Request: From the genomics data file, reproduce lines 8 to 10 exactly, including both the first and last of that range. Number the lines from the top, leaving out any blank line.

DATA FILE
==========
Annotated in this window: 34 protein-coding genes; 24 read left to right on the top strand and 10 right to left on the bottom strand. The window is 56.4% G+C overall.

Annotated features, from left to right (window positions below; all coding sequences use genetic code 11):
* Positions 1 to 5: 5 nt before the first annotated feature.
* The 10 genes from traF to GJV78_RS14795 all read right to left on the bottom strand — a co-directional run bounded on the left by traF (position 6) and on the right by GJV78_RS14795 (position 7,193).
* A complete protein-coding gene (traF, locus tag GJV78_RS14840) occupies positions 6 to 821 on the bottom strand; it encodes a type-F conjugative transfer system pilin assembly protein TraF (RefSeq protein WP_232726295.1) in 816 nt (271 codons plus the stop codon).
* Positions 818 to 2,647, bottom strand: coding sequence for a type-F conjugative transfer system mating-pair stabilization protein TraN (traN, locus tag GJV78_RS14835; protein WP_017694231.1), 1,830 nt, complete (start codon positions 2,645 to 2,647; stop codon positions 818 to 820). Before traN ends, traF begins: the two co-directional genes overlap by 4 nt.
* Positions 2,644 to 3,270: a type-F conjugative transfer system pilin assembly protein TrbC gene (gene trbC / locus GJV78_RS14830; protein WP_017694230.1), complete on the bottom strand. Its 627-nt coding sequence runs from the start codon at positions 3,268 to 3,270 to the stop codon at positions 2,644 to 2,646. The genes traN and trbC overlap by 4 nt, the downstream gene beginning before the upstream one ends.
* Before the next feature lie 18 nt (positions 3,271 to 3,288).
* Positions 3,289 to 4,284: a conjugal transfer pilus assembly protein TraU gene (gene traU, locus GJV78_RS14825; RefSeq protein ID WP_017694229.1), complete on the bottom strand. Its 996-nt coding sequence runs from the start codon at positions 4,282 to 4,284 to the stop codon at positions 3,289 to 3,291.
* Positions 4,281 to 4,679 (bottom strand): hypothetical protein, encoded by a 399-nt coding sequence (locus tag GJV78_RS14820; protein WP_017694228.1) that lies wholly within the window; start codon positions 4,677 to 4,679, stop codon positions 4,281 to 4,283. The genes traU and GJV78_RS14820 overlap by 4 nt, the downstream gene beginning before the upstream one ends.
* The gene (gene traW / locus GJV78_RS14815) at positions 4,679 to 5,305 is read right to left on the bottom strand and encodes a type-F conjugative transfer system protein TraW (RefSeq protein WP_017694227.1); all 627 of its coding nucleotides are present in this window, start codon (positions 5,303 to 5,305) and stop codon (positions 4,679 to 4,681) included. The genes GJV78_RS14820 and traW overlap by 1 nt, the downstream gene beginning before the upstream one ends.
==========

* Before the next feature lie 18 nt (positions 3,271 to 3,288).
* Positions 3,289 to 4,284: a conjugal transfer pilus assembly protein TraU gene (gene traU, locus GJV78_RS14825; RefSeq protein ID WP_017694229.1), complete on the bottom strand. Its 996-nt coding sequence runs from the start codon at positions 4,282 to 4,284 to the stop codon at positions 3,289 to 3,291.
* Positions 4,281 to 4,679 (bottom strand): hypothetical protein, encoded by a 399-nt coding sequence (locus tag GJV78_RS14820; protein WP_017694228.1) that lies wholly within the window; start codon positions 4,677 to 4,679, stop codon positions 4,281 to 4,283. The genes traU and GJV78_RS14820 overlap by 4 nt, the downstream gene beginning before the upstream one ends.